The woman tells how her husband died from a bullet fired by a riot policeman who was attempting to clear the road for the convoy of a very important person.
In this interview with The PUNCH, the widow of a Nigerian man who was killed during the #EndSARS protests speaks about the sad incident.
Twenty-nine-year-old Odunayo Abolarinwa, widow of 33 years old Mr Olatunde Abolarinwa, tells ABIODUN NEJO that her husband died from a bullet fired by a riot policeman who was attempting to clear the road for the convoy of a very important person during the #EndSARS protest in Oye Ekiti
Who was Mr Olatunde Abolarinwa?
My husband, Mr Olatunde Andrew Abolarinwa, popularly known as London tailor, was 33 years old. He lived and worked as a tailor in Oye Ekiti.
What can you say about him?
He was a gentle and meek person. He was easy going and hated having issues with others. If anybody attempted to pick up a quarrel with him, my husband would want such a person to smile at him before leaving the scene. Everybody knew and loved him. He was the breadwinner of the family with his tailoring business. He fended for the extended family and mine as well.
Why was he not at work on that day?
He went to work on that fateful day, Tuesday October 20. The incident happened after work. We were together at the shop. After closing for the day, he asked us to go home. Myself, the three children and his younger one who is an apprentice staying with us. He said the apprentice should take us home on his motorbike while he would trek home. He was to get a cloth for sewing at a location, that was where he went to. It was while he wanted to cross to the other side of the road that a bullet hit him in the chest.
Does that mean he wasn’t among the protesters?
No. He was not that kind of person.
Who was responsible for the gunshot?
Eye witnesses said it was a mobile policeman in the convoy of a very important person.
Why did he shoot him?
I was not there. But those around there said the mobile policeman shot to free the roads of the #EndSARS protesters so that the convoy of the VIP could pass. I was already at home. The time was between 6pm and 7pm. Then I could hear gunshots from the town because our house is far inside, somehow far from the nerve centre. Although my husband asked me to prepare ‘moimoi’, but because we left the shop late, I decided to cook beans. It was in the process of sorting the beans that I started to hear gunshots. It occurred to me that my husband was trekking home and that I should call him on the phone to ascertain his safety. I didn’t even have call credit at that point, but I borrowed airtime with which I called. But his phone was switched off. I then called those who I thought could be nearby, but the person I called said he was not where my husband was at that moment and that he had gone to collect a cloth. I called another person, but the person said they were together. I felt I heard his voice in the background, so I calmed down not knowing that a tragedy had befallen us.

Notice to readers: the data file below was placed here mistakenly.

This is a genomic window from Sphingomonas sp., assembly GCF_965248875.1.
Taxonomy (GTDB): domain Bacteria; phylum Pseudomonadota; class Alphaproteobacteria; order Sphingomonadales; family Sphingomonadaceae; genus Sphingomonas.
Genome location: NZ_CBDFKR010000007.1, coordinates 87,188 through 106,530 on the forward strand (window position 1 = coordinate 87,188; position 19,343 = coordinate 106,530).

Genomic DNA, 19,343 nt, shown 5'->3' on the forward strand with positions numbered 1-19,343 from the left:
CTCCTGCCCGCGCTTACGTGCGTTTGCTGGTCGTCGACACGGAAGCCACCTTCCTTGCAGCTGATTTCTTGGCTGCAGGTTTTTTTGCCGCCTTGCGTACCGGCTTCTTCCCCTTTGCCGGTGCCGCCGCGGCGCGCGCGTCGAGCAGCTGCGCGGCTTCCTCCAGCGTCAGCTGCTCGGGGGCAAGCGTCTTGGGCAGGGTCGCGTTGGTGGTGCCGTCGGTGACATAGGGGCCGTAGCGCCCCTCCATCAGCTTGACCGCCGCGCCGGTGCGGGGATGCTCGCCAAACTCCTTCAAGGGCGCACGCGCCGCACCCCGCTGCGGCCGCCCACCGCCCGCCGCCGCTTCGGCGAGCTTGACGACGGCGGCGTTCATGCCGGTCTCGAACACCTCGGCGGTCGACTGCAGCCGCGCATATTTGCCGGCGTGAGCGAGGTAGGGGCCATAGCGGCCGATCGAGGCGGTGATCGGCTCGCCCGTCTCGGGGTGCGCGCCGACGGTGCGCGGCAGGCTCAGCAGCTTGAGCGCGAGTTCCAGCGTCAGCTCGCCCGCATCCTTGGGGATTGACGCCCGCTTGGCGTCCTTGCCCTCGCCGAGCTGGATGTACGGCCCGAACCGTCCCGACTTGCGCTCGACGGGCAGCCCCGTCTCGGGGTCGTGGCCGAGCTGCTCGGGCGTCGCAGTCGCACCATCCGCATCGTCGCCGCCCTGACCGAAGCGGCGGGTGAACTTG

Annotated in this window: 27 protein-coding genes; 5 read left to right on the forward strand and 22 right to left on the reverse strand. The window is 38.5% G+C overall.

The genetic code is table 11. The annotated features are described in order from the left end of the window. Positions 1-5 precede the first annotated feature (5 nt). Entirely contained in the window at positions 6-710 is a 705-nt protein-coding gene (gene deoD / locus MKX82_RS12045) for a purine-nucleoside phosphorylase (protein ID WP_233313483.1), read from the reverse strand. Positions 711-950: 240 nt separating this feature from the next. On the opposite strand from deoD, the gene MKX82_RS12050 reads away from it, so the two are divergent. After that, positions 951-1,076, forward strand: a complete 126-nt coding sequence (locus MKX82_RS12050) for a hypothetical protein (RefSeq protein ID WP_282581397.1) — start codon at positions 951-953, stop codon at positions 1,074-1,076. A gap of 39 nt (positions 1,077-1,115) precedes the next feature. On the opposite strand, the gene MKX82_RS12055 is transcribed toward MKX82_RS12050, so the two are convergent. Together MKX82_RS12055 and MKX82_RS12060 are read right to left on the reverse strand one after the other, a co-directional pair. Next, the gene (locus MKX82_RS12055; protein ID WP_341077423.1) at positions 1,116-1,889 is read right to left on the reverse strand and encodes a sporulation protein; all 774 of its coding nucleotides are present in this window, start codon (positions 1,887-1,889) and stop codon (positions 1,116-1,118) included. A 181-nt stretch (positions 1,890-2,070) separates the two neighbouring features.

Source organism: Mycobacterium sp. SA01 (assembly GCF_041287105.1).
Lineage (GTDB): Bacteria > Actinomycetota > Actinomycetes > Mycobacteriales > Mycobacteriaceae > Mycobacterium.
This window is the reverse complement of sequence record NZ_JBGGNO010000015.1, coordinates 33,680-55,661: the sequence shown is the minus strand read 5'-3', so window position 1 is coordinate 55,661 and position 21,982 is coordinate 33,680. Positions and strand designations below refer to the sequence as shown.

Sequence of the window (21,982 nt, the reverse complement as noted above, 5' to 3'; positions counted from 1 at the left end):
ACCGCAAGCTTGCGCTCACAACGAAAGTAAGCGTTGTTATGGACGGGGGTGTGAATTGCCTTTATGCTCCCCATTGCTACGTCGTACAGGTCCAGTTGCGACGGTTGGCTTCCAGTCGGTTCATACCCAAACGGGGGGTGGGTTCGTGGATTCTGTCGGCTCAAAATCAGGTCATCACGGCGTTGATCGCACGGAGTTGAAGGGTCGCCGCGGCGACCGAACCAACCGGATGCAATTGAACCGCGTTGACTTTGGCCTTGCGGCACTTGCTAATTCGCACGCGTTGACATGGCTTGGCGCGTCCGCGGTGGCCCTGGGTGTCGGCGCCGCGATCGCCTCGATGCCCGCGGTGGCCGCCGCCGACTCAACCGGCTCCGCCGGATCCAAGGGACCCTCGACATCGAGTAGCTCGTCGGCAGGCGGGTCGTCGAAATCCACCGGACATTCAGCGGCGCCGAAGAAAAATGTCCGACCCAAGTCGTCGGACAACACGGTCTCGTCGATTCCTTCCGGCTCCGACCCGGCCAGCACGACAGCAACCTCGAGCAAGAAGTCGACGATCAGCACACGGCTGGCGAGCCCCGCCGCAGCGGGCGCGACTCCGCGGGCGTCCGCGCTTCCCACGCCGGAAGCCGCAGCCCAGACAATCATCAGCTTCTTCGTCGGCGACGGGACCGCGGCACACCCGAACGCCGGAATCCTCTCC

Later, when I called the person, he did not pick the phone and eventually switched it off. It was then fear set in that something might have happened in town because it was sporadic gunshots. I was afraid, I rushed to a neighbour’s house, but he had been informed on the phone of the calamity. He didn’t know how to tell me. On seeing me, he withdrew, I asked him ‘daddy, why did you act that way?’ But he replied ‘nothing’ and started walking away. But when his wife queried where he was going, the man, not knowing I was following, replied the wife that bullet had hit London Tailor in town. I shouted. I then told the man that efforts should be made to take him to hospital for urgent treatment not knowing that he was hit in the chest and had died instantly.
Then what happened?
His death was still concealed from me until the next day. They deceived me that he was rushed to Federal Teaching Hospital, Ido Ekiti where he was responding to treatment, but he had died and his body taken to the morgue.
What was your reaction on finding out that he was dead?
Ah, eh… (sobs). They had injured me, eternal injury. I am injured. At my young age! They injured me. He was the one feeding the family and friends. He was the one feeding the family. I have no job, he was the one taking care of me, the children, his family and my family.